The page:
Meg Creelman describes herself as a second-generation geek. Her father, an avid Dungeons & Dragons buff, took Meg to her first DunDraCon D&D convention in 1980. The four-year-old Meg was instructed to run around and make sure all the electronic typewriters were plugged in. By age ten, she knew the ropes well enough to participate in any standard adult game that involved rolling dice and filling out character sheets. Six years ago, she met her husband Walker Creelman while playing a live-action vampire game at Diablo Valley College. The two represented rival clans who had joined forces to fight a rogue army of magical beings. “It was a ‘rally against a common enemy’ kind of thing,” Meg recalled.
Role-playing games still bolster the couple’s relationship. Every Sunday they meet with friends Mary Hunter, Jay Johnson, Matt Romero, and Dan Mayberry at Mary and Jay’s Pleasant Hill apartment. (It’s a fairly incestuous group, given that Jay used to date Meg while Dan dated Mary, but now Mary dates Jay). They all sit at a kitchen table provisioned with bananas, potato chips, Pepperidge Farm cookies, cans of Coca-Cola and Squirt, and a jar full of colored dice. The group has been meeting consistently for two years, usually for role-playing games that last from two to six hours (but can go on for twelve, depending on the players’ enthusiasm).
On a recent weekend in February, at the 32nd-annual DunDraCon, dozens of gothic vampires, Roman crusaders, bounty hunters, traveling monks, Victorian ghosts, feudal Japanese warriors, sword-wielding dwarves, and flannel-shirted D&D aficionados descended on the San Ramon Marriott Hotel. They colonized the entire parking lot and took over the bike lanes for half a mile in either direction, flitting up and down the elevators dodging bell carts and trolleys, and transforming the ground floor into a nexus of gaming rooms clustered around a large D&D bazaar and trade center, where vendors hawked everything from Star Wars pocket model ships to battleship games to 100-sided dice encased in transparent golf balls. Meg was saddled with babysitting shields and weapons for the Society of Creative Anachronism, whose members did live combat demonstrations in the hotel courtyard, using chain mail armor and rattan and duct tape swords. Conference goers had reconfigured many of the first-floor rooms, stripping out the beds and installing giant tables for marathon role-playing games. “Some RPGs last four to twelve hours,” said DunDraCon publicist Ellen Robertson, whose husband Roderick chairs the convention. “Six to eight hours is average.”
Robertson spent most of the convention handling logistics, directing people to games, and preventing people from cooking in their rooms or role playing in the stairwells. Although time constraints and a move to Oakhurst prevent her from gaming regularly, she remains upbeat about the burgeoning D&D scene. She said the age range has gotten a lot wider over the years (“people bring their grandparents and stuff”), not to mention that role-playing games finally attract a substantial number of women. “When it first started out, it got a link to science fiction fandom, so you think of geeky guys and a couple girls sitting around a table drinking Jolt, eating chips, and telling a story,” Robertson said. “With live-action role-playing games, there’s more appeal to a girl,” she continued. “It’s improvisational theater rather than sitting around waiting to lop someone’s head off.”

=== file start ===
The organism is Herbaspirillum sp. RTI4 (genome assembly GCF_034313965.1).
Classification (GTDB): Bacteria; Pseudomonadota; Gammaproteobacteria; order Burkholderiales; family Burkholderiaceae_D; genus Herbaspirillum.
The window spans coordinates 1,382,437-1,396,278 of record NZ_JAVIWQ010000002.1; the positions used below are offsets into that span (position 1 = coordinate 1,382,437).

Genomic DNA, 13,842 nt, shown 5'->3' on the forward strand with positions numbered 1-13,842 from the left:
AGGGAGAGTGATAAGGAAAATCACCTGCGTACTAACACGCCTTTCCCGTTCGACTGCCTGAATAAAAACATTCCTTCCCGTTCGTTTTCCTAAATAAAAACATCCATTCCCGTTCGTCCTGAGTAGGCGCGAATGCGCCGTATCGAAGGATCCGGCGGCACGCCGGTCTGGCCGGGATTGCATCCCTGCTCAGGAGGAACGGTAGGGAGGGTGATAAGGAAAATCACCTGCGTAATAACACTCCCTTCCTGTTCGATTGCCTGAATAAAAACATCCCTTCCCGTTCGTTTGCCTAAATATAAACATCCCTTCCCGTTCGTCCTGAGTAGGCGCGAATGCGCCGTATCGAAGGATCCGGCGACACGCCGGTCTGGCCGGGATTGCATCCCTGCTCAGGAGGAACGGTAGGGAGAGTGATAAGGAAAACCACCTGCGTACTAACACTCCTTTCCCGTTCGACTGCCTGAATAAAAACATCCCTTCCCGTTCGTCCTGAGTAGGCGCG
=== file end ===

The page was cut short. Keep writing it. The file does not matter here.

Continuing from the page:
Like Meg, Robertson was first introduced to the scene by a man. She attended her first DunDraCon 25 years ago at the behest of her husband and quickly latched onto it, given that she already knew some role-playing fanatics from working at the Renaissance Faire and the Society for Creative Anachronism. She even wrote her own role-playing scenario for an existing online game called Call of Cthulhu, which is based on the work of HP Lovecraft. “This was a real variant on it,” Robertson explained. “It was a Victorian spin on it with lots of variations including vampires.” The basic storyline had Robertson’s character kidnapped and turned into a silver horse, which her vampire-husband seizes. He then goes charging into the highlands of Scotland in pursuit of his missing wife, not realizing she is the horse he is riding.
Although Robertson jokingly blames her husband enlisting her into the D&D world, she obviously has become an enthusiast in her own right. At DunDraCon 32, she paced the hotel floors wearing a ninja T-shirt and quartz disk necklace, along with a campaign button that said “Cthulhu for President.” Beneath it was a slogan in small print: “Why vote for the lesser evil?”
Most of the members of Meg’s group also have played role-playing games for decades. They typically started with D&D, although their favorites today are the samurai game Legend of the 5 Rings, the pulp game Spirit of the Century, and the sci-fi game Teenagers from Outer Space – in which aliens infiltrate a small-town high school in the US and try to “fit in.” Walker got hooked on a Marvel superheroes game during a fifth-grade Boy Scouts camping trip and continued gaming through a ten-year stint in the Air Force. Dan joined an after-school program at Diablo Valley High called the Mystery and Adventure Club. The club provided a space for kids to play D&D, Champions, superhero games, and Hearts, recalled Jay, who used to take the bus there from his own high school, Ygnacio Valley. Dan said gaming gave him a social outlet in high school, since he had a huge stuttering problem and often got picked on. “It’s a hobby that doesn’t necessarily require a lot of brain power, but it attracts a lot of brain power,” he explained. “And those in high school with brain power to spare are ostracized. I was in speech therapy. That made me an even more popular target for the bullies.”
Before he could finish his story, Jay cut him off: “Get off the cross. We need wood.”